According to the Institute for Justice (IJ), federal, state, and local law enforcement agencies have seized more than $68 billion dollars worth of property without due process since 2000. The Virginia-based public interest law firm recently released the 3rd edition of its ‘Policing for Profit’ report, which examines civil asset forfeiture abuses by law enforcement across the U.S.
“Civil forfeiture allows police to seize property on the mere suspicion that it is involved in criminal activity,” the report states. “Prosecutors can then forfeit, or permanently keep, the property without ever charging its owner with a crime. By contrast, criminal forfeiture requires prosecutors to prove beyond a reasonable doubt that an owner is guilty of a crime and then, in the same proceeding, prove the property is connected to the crime.”
Many jurisdictions don’t provide a full accounting of forfeiture activity, so any estimate of its scope in the U.S. will undercount. However, the data that is available shows forfeiture activity has increased substantially in the past 30 years as a consequence of the War on Drugs. The intent was to use civil forfeiture as a weapon against drug kingpins, but IJ’s data reveals that the typical individual cash forfeiture is relatively small, indicating that the practice often does not target big-time drug dealers or fraudsters.
In many cases, the amount of cash or the value of the property seized is so small, it does not make economic sense for property owners to fight a forfeiture action.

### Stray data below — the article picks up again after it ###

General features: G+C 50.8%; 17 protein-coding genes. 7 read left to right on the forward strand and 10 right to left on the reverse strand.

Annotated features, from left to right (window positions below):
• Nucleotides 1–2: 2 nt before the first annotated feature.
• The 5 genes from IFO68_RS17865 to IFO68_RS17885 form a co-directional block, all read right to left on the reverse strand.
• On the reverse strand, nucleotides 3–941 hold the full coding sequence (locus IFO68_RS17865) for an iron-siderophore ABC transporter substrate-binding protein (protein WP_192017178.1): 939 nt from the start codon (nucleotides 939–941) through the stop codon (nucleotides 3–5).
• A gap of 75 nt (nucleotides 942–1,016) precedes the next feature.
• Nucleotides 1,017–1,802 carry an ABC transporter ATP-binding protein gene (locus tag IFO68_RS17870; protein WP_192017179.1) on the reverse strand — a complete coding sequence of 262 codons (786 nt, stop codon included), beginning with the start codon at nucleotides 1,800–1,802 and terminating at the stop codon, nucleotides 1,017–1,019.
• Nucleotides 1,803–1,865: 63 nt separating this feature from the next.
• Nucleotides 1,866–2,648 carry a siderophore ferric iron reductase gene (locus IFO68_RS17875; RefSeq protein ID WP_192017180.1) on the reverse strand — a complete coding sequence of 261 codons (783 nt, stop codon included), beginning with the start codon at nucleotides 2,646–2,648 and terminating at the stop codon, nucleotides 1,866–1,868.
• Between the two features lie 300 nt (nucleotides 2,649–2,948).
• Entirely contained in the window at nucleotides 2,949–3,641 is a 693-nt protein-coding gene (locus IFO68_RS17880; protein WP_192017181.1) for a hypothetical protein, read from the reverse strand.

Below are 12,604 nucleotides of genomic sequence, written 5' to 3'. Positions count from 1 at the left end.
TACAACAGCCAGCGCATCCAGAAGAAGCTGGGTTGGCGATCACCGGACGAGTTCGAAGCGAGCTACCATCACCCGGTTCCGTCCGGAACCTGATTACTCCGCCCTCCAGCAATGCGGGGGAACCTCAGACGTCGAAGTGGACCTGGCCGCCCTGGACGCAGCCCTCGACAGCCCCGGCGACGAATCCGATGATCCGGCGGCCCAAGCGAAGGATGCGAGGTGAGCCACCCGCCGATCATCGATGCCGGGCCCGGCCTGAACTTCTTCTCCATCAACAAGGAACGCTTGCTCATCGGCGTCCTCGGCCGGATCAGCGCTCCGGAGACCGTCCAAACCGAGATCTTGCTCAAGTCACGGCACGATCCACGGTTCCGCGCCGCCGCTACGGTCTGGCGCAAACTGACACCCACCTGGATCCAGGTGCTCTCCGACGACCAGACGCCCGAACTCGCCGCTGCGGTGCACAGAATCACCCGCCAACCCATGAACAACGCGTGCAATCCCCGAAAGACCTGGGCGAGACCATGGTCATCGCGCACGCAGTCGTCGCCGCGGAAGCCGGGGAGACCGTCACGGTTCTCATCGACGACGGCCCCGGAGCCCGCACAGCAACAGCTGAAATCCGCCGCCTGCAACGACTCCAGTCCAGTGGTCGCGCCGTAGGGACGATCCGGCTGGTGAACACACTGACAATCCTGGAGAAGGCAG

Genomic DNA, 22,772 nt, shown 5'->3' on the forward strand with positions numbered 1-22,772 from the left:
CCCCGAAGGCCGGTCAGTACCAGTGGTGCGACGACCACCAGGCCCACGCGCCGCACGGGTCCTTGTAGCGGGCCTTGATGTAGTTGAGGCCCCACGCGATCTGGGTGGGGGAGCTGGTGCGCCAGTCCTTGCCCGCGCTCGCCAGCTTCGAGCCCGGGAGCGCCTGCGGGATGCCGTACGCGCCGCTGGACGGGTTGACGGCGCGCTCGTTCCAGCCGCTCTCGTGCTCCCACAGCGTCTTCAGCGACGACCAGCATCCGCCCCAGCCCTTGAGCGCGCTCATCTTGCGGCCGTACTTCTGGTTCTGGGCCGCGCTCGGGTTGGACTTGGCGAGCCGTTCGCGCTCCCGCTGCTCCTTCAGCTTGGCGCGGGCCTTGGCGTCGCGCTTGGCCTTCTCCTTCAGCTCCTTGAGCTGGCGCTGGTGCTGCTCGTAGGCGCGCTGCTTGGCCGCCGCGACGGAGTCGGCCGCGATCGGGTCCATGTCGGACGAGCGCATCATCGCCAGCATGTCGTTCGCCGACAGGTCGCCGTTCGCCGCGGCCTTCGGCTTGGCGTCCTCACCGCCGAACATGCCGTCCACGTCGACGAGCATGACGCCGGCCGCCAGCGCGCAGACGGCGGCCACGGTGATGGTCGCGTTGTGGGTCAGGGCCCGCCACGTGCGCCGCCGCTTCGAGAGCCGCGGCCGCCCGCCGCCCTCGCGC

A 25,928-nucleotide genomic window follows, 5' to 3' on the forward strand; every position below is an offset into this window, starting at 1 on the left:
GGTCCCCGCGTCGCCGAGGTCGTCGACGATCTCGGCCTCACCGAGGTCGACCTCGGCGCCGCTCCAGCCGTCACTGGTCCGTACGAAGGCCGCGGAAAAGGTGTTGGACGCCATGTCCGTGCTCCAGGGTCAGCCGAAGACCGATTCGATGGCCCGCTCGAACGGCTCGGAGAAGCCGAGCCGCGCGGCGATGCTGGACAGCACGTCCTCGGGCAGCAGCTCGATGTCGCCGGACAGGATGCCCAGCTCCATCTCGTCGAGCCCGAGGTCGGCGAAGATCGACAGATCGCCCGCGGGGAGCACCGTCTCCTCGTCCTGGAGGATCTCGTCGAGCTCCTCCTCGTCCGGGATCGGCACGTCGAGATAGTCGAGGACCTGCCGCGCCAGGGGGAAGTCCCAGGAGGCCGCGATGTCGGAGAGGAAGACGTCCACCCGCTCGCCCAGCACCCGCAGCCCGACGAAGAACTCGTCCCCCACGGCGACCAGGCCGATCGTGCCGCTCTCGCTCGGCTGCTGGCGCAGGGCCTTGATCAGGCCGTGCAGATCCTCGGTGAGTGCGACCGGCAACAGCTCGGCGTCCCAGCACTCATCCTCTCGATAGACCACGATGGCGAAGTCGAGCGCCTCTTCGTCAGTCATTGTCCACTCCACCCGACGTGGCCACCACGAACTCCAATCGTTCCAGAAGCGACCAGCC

“The heart of the problem remains poor state and federal civil forfeiture laws, which are little improved since the previous edition of Policing for Profit was published in 2015,” said Lisa Knepper, who co-authored the IJ report, in a press release. “Most laws still stack the deck against property owners and give law enforcement perverse financial incentives to pursue property over justice.”
Civil forfeiture is especially frustrating for its victims because the practice has not been shown to keep crime down. In 2015, lawmakers in New Mexico passed a bill to end civil asset forfeiture. Sheriffs and prosecutors implored the government to veto the legislation, arguing ending civil forfeiture would put public safety at risk. But five years later, those fears remain unrealized. According to an analysis of FBI data by the Institute for Justice, the predicted rise in crime never materialized. Arrest and offense rates in New Mexico have remained consistent from before and after the 2015 law went into effect.
If your money or property has been seized using civil forfeiture, then you should immediately consult a nationwide federal civil asset forfeiture attorney. An experienced attorney will help you craft a winning defense depending on the specifics of your case. In many jurisdictions, a claimant may also recover attorney fees, costs, and interest when he or she wins their case.
South Florida Civil Asset Forfeiture Attorney
Has your property been seized by police or federal agents? Contact Brian Silber, P.A. to set up a free initial consultation and work with a nationwide federal civil asset forfeiture attorney.